By Tahir Kamran
October 22, 2017
Khatam-i-Nabuwwat (the finality of Prophet-hood) is under the spotlight yet again. That concept holds centrality in defining a Muslim in Pakistan’s religio-political history. Therefore, a serious omission on the part of Muslim League-N while drafting an amendment to the existing law, just a couple of week ago, got the party leadership an extraordinary media flak.
The sensitivity that Khatam-i-Nabuwwat carries among the general public is enormous to say the least. Luckily for PML-N, the reaction from the clergy and right wing sections of the political spectrum remained largely contained. No heads were rolled. The ‘wrong’ committed was rectified forthwith.
There was no major ruckus because of PML-N’s long standing nexus with the forces of ultra right. That nexus lasts even until this very time, through the good offices of several of its members including the Punjab’s law minister. Had such faux paus been committed by some party with liberal political overtones, the consequences for that party would be extremely perilous.
Given the sensitive nature of Khatam-i-Nabuwwat, its evolution as a central determinant warrants in-depth contemplation and analysis. That is imperative in order to make better sense of its significance.
Until the early modern period of Muslim intellectual history of South Asia, Muslim rule was in existence; therefore question like the definition of a Muslim never arose. The religious culture revolved around the empire and Dargah (Sufi Shrine), the influence of which had been articulated in the social plurality. Both of these institutions allowed certain space for the co-existence of multiple socio-cultural identities. While in the state of political ascendency, nations and communities generally don’t bother much about rituals or the defining features. Emphasis on such performative acts or doing a definition is in itself the outcome of modernity and they are in essence exclusionary.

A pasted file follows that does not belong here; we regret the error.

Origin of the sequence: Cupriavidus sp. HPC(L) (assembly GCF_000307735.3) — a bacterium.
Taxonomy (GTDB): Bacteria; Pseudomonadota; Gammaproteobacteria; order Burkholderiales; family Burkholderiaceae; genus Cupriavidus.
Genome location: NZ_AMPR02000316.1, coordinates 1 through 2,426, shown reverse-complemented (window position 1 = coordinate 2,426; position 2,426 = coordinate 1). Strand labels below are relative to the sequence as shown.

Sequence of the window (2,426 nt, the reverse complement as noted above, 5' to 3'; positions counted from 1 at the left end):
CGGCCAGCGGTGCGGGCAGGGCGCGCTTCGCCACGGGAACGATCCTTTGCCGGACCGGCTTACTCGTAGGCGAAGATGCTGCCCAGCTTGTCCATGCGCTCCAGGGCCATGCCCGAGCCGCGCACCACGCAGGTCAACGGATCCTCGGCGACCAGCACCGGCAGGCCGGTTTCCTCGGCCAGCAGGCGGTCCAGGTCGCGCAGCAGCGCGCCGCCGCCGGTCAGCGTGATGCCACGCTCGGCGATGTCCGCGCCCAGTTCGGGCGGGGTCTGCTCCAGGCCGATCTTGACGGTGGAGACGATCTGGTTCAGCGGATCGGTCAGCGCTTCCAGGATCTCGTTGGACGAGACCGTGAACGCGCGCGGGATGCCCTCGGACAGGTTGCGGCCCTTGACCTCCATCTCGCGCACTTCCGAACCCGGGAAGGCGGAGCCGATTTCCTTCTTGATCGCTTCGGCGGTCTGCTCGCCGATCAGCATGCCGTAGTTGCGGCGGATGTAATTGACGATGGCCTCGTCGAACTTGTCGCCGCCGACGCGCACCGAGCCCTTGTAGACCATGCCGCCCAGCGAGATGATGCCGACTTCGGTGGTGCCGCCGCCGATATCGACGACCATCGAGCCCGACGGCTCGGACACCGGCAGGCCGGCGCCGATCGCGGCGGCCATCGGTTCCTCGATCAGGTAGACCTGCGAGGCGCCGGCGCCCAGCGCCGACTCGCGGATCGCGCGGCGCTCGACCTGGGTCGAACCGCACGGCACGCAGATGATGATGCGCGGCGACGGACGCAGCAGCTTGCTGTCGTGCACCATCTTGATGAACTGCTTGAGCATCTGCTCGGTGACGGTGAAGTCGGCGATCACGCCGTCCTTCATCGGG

Anyhow from the eighteenth century onwards, the plural ethos began to erode giving way to fissures splitting the groups and sections apart. But in the nineteenth century, the political landscape of South Asia marked tectonic changes. The onset of the British rule brought with it, its own, what Bernard Cohen calls, ‘the technologies of Control’. Its classificatory mechanism which the British deployed in the affairs of governance, every subject had to have some definition. Therefore Muslim treated as a subject needed a definition too, particularly when the Anglo-Muhammadan Law was being re-formulated de novo. Muslim was defined as the one who could recite Kalama-i-Tayaba.
But that defining feature was rendered inadequate when in the wake of Christian missionaries proselytising of their faith, the local religious communities were made conscious of their vulnerabilities.